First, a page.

(That whole enterprise was an incredible feat, in retrospect. This is the point where I should credit lots of people, but I don’t have the space or the knowledge. I will simply say that the students and ONE of many key adult players was Michael Weishan, Chairperson of the Historical Commission, who worked cooperatively with Jon.)
A crucial part of the “package” was the requirement that the owner, Jon Deli Prescoli, had to delete the four additional houses which were originally planned (by Bob Moss) to surround the mansion. Each house was to be on its own, one acre lot, with the mansion on its own acre as well. (There being a total of 5 acres.)
Everone who drives by can see the huge investment Jon has made to the exterior. But few know the even greater investment he has made to the INTERIOR. I learned this myself one day, a year ago, when I visited the mansion during construction. An elderly, italian, “decorative plasterer” named Eduardo (from Marlborough) was plastering the ceiling of the “banqueting hall”. (It’s much too grand to be called a dining room.) It looked like the Papal palace in Rome. I asked Eduardo how he knew which decorative moulds to use, and what instructions Jon had given him. “No instructions whatsoever”, Eduardo said. “Jon said I was to use all my skills and imagine I was working for the Pope.”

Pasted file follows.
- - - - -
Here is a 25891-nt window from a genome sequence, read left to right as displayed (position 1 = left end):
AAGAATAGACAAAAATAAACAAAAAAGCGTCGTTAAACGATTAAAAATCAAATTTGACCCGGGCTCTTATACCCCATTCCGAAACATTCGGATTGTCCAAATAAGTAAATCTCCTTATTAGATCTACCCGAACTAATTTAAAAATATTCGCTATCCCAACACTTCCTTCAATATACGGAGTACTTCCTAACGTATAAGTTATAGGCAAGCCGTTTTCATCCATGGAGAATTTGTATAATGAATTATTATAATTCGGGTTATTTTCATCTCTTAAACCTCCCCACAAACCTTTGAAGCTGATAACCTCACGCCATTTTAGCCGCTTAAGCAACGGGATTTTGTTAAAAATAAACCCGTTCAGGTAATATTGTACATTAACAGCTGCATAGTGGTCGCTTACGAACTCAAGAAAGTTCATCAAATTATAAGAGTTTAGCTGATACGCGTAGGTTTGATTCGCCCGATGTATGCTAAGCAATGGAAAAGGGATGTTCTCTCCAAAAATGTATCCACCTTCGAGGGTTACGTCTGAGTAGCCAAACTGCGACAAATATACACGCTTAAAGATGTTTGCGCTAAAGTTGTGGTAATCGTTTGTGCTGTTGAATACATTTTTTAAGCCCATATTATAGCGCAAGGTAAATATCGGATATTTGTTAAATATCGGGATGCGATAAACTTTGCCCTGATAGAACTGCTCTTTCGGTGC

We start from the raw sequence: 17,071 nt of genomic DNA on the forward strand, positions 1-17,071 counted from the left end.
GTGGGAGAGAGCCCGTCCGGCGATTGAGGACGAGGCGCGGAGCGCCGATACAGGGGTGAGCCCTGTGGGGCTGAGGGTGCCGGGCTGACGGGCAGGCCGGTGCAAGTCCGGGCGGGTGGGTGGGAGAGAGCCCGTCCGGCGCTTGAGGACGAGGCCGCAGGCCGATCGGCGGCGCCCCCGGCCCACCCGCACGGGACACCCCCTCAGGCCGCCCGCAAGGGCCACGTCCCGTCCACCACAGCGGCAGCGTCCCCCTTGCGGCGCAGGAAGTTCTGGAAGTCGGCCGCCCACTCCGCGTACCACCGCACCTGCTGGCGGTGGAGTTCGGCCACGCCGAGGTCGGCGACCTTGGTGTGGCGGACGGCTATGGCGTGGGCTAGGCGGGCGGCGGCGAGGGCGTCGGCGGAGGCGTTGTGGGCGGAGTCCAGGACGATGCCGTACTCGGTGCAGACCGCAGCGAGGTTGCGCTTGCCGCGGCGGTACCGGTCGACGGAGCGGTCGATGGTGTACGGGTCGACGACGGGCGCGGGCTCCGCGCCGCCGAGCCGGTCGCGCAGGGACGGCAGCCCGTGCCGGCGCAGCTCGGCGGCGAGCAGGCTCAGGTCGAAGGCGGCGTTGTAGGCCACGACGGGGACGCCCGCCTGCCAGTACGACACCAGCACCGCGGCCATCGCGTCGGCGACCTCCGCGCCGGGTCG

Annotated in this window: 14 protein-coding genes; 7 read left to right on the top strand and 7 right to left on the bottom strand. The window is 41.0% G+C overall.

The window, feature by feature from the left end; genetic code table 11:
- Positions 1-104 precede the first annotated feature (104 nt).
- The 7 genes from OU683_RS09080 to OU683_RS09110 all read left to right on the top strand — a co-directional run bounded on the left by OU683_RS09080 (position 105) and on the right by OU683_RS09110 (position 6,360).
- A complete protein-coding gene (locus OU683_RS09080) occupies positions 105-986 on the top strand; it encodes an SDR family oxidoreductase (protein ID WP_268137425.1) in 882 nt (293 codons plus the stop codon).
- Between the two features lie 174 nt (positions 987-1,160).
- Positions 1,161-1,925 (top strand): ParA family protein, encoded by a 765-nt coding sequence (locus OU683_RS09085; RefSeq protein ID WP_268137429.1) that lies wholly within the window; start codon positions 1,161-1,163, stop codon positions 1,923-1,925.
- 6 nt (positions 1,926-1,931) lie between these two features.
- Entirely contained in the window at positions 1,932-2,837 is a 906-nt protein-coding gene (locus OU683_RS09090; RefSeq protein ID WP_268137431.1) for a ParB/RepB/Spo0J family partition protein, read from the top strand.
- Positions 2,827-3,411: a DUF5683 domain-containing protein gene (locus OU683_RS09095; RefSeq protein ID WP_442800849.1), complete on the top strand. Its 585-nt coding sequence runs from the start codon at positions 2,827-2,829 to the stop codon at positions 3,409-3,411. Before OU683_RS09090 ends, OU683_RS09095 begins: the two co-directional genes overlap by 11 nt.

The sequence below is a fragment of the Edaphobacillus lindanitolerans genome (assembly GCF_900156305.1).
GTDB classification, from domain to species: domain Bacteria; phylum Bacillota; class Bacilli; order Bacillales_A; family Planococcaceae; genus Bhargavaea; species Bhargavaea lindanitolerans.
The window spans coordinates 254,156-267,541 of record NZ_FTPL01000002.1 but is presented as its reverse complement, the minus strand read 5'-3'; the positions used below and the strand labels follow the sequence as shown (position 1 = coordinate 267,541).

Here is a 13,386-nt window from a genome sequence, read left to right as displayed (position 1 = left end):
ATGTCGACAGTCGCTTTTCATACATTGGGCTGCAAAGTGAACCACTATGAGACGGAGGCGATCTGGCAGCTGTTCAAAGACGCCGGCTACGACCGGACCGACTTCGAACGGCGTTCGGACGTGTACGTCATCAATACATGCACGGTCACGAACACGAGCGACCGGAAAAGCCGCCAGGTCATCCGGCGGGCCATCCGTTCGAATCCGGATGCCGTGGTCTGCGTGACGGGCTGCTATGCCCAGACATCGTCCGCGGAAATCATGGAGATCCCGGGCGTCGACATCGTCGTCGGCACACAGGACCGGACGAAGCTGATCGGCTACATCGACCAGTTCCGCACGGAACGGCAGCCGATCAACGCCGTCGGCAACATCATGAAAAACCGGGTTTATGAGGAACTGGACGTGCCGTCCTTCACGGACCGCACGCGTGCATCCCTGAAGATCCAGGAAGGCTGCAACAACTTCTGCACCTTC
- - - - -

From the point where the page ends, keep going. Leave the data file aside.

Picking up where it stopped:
Then Eduardo said he felt rather sad. “Why?” I asked. “Because when Jon holds a banquet in a year’s time, all the guests will think this ceiling is so grand it must be “historic”, and it must have been here for at least a century. They won’t know it was me who created it, just this year. … ”
“Don”t worry, Eduardo,” I said. “I’ll ask Jon to order a brass plaque with your name on it … just like the Pope was proud of being a patron of Michelengelo, and made sure his name was prominently displayed.
Then Eduardo told me to walk outside, because he had something really important to show me.
“Look north, across Main St”, he said. “See that huge mansion at # 1 Sears Rd? Well, until recently, that mansion was also going to be surrounded by four other houses, each on its own one acre lot — just like Jon’s house. But whoever owns that house has learned an important lesson from Jon … that you can make a much better visual impression (and possibly an equal profit), if you ENHANCE the original mansion on a large lot, instead of crowding it in with additional houses on smaller lots. Jon’s influence is CONTAGEOUS”, Eduardo said.
“Yes, you are right”, I replied. “Do you happen to know who has been “positively infected” and who owns the 1 Sears Rd mansion ?” …..
“No, I don’t know,” Eduardo replied.
In the next half hour, quite by chance, I had nothing else to do … and so I decided to drive to Brendon Giblin”s office which is nearby, on Turnpike Rd, to drop in for a chat. I began explaining to Brendon the CONTAGION happening around Jon Deli Prescoli’s mansion. Brendon smiled and raised his hand to motion me to stop talking.
“Stop”, he said.
“Why?” I asked. “Is something wrong?”.
“”No nothing’s wrong at all,” Brendon said. ” Quite the opposite. Because I am the person who has caught the contagion. I bought # 1 Sears Rd. I have cancelled the four extra houses, and I am going to enhance the mansion. I am the one doing what you are talking about, and I am going to live there myself !”